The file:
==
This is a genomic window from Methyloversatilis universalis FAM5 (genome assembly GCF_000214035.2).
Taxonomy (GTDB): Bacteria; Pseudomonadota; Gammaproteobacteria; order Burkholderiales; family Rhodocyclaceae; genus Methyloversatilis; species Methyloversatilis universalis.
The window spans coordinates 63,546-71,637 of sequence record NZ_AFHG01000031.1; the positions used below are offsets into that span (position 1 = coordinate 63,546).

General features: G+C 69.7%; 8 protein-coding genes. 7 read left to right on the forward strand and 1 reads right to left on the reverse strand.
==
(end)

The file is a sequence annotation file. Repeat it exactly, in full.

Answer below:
This is a genomic window from Methyloversatilis universalis FAM5 (genome assembly GCF_000214035.2).
Taxonomy (GTDB): Bacteria; Pseudomonadota; Gammaproteobacteria; order Burkholderiales; family Rhodocyclaceae; genus Methyloversatilis; species Methyloversatilis universalis.
The window spans coordinates 63,546-71,637 of sequence record NZ_AFHG01000031.1; the positions used below are offsets into that span (position 1 = coordinate 63,546).

General features: G+C 69.7%; 8 protein-coding genes. 7 read left to right on the forward strand and 1 reads right to left on the reverse strand.